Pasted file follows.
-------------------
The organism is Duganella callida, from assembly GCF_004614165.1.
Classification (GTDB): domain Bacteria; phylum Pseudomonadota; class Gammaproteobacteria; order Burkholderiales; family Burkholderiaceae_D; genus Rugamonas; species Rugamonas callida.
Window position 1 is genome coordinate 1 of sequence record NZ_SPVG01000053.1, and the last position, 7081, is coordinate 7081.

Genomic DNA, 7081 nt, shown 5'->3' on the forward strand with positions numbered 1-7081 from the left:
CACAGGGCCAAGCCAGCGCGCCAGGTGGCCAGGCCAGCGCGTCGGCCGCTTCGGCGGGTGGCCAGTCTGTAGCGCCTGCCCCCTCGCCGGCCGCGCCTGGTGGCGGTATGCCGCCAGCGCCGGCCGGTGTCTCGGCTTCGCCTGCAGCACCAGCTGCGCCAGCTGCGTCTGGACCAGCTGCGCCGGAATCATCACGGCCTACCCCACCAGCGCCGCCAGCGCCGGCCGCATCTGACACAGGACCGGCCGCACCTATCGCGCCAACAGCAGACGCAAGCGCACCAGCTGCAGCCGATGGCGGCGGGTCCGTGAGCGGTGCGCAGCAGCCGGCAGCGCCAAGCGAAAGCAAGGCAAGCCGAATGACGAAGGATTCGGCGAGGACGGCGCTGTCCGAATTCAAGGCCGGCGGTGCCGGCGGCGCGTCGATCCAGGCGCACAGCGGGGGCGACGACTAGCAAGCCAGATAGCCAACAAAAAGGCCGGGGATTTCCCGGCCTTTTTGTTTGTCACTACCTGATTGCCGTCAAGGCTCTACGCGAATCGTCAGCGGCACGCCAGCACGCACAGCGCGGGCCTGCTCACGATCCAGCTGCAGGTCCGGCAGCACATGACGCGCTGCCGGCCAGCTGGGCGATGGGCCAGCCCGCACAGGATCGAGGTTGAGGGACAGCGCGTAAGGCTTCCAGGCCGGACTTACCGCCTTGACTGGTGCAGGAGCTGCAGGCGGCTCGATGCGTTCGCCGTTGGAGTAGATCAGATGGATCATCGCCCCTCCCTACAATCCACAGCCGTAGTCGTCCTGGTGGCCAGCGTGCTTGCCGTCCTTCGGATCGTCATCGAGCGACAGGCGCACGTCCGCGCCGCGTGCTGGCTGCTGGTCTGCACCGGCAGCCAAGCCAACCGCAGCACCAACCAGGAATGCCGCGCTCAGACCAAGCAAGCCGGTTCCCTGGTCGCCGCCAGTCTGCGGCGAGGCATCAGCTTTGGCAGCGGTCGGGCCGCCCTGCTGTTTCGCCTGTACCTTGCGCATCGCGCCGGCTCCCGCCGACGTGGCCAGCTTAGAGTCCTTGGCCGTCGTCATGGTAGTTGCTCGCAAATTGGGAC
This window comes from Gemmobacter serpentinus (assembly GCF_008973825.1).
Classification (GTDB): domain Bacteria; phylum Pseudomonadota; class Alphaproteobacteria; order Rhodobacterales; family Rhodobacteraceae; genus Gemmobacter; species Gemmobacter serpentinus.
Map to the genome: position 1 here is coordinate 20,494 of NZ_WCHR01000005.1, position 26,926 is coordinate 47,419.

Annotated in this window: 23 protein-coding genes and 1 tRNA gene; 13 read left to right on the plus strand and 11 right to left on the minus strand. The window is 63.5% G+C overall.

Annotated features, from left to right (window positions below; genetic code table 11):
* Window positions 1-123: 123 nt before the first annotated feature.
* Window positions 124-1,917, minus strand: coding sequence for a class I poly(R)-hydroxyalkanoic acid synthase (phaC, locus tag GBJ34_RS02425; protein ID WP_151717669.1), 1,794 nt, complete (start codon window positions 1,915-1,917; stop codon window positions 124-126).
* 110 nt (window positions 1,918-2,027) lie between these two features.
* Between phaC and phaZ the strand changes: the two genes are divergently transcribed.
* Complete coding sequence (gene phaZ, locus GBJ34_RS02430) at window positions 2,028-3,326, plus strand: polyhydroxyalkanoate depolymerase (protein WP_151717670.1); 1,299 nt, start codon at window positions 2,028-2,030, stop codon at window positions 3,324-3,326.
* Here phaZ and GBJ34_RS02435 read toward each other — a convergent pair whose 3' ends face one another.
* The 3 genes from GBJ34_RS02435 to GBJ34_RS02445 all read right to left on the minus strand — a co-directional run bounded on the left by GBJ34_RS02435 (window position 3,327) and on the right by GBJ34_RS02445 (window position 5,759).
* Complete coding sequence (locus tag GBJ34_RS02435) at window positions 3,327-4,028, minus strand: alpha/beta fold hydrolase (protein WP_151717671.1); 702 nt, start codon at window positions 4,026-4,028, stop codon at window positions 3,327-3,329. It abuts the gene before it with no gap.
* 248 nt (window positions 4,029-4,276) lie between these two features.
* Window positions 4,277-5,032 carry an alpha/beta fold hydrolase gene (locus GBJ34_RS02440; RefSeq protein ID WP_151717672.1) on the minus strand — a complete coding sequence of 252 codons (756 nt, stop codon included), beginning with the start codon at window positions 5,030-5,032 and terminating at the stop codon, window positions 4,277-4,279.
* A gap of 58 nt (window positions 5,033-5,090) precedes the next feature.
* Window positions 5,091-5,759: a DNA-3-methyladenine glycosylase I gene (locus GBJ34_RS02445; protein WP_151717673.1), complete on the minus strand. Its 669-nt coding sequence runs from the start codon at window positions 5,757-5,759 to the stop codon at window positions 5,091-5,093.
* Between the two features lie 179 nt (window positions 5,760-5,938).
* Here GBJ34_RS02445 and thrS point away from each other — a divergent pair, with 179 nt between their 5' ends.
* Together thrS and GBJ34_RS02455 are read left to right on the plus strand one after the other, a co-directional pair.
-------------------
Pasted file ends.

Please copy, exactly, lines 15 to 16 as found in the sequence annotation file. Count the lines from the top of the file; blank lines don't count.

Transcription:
* Complete coding sequence (gene phaZ, locus GBJ34_RS02430) at window positions 2,028-3,326, plus strand: polyhydroxyalkanoate depolymerase (protein WP_151717670.1); 1,299 nt, start codon at window positions 2,028-2,030, stop codon at window positions 3,324-3,326.
* Here phaZ and GBJ34_RS02435 read toward each other — a convergent pair whose 3' ends face one another.